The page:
While there’s plenty of universal job advice out there, there’s also a good amount of advice geared toward entry-level candidates, people looking to make a career change after five or 10 years in a specific industry, individuals intent on not job-hopping but career-building, entrepreneurs, and the going-back-to-school group.
Sometimes, it can seem as though few are offering legit tips to a group of people with decades of experience. I’m talking about the over-50 crowd. Where’s the specific advice for this group?
I reached out to several of our career coaches for tailored advice for this particular group of professionals, and here’s what they had to say.
1. Think About Where You’re Valued
Try looking at sectors in which age isn’t viewed as a potential liability, but, rather, as an asset. Think about roles, industries, or particular companies at which senior practitioners would likely be highly valued. Could you be a fit for one of these?
Examples of this may be jobs in which the clients are older adults (e.g., caregiver, retirement services, healthcare, and so on), or young people who need the guidance or support of someone with experience and wisdom (e.g., nonprofits that serve underprivileged youth and schools). Brainstorm what roles might leverage your career capital and, at the same time, don’t underestimate the value of your maturity.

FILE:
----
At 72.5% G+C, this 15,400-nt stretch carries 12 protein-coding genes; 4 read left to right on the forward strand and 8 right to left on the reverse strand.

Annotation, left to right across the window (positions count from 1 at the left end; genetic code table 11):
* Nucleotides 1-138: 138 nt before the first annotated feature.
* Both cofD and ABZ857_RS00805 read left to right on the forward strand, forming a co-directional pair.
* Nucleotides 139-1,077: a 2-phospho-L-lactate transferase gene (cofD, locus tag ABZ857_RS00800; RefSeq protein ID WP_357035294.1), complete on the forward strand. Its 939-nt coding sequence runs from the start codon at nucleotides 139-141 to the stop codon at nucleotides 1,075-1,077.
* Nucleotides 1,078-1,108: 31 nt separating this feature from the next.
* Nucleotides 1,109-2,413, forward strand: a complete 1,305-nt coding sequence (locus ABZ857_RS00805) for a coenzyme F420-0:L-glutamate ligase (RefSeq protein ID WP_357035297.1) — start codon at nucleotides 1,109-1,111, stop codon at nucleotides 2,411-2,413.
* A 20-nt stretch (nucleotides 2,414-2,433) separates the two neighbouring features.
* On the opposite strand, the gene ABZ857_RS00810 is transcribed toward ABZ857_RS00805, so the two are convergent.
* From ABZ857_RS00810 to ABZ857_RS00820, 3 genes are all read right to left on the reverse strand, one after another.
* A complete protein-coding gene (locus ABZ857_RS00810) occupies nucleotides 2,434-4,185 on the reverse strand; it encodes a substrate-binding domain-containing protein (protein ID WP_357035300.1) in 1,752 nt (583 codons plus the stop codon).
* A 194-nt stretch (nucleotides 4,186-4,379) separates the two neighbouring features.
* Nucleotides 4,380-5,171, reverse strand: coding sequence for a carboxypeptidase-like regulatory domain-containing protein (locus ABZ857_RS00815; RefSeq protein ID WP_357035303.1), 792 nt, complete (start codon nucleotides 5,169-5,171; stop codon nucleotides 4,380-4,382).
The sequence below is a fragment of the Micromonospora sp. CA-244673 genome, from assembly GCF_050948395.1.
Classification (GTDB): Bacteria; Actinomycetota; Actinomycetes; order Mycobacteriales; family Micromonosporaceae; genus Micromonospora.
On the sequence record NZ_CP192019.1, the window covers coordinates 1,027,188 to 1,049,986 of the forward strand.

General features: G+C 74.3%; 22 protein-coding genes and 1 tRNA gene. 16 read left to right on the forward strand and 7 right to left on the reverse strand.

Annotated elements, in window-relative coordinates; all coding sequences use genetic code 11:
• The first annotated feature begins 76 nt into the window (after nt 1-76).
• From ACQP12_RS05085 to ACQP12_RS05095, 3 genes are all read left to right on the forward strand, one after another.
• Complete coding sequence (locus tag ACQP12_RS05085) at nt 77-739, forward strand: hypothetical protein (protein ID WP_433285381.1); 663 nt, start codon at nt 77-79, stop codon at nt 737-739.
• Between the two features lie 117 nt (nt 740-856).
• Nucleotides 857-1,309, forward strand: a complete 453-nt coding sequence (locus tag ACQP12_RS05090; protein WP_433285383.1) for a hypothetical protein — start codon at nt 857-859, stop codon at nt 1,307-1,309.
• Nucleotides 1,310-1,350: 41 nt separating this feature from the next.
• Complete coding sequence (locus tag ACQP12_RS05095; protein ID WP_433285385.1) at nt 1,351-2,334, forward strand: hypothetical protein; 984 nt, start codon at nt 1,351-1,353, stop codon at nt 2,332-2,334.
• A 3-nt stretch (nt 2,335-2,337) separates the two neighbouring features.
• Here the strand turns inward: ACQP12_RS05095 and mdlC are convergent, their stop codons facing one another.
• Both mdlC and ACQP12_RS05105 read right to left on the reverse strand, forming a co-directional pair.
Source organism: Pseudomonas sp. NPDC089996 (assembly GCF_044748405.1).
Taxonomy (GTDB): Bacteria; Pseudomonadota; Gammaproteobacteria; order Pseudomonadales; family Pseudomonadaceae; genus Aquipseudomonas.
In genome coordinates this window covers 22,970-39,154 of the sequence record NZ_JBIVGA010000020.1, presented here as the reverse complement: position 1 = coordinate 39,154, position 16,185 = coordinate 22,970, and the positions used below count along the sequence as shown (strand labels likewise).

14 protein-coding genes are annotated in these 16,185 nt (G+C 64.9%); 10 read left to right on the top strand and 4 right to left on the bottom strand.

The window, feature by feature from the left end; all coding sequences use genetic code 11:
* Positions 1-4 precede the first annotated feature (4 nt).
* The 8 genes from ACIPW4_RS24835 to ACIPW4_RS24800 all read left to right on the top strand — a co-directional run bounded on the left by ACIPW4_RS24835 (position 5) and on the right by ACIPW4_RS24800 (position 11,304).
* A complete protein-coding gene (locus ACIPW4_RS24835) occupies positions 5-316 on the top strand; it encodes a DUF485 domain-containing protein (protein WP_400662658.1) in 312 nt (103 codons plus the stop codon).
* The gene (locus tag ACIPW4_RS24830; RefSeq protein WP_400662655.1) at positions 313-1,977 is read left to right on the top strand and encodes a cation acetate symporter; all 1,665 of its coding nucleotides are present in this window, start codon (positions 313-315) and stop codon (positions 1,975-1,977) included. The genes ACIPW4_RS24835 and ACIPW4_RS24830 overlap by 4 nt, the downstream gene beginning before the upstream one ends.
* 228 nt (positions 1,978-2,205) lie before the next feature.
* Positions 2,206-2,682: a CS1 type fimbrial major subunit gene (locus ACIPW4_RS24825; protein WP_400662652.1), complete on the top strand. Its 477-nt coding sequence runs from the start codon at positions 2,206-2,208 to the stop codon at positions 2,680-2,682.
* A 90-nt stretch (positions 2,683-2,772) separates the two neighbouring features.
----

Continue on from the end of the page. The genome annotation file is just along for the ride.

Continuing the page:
5. Draw Attention to Your Accomplishments
Unfortunately, ageism exists, but, fortunately, a resume is not meant to list chronologically everything you’ve ever done in your career. Employers are most interested in the results you’ve delivered, especially in the last 10 to 15 years. The goal when crafting your resume should be to create a compelling, results-driven narrative that shares what you’ve accomplished and what you’re capable of today. If you’re concerned about age discrimination, it’s OK to leave the date off of your education, since it’s not relevant to what you bring to the table.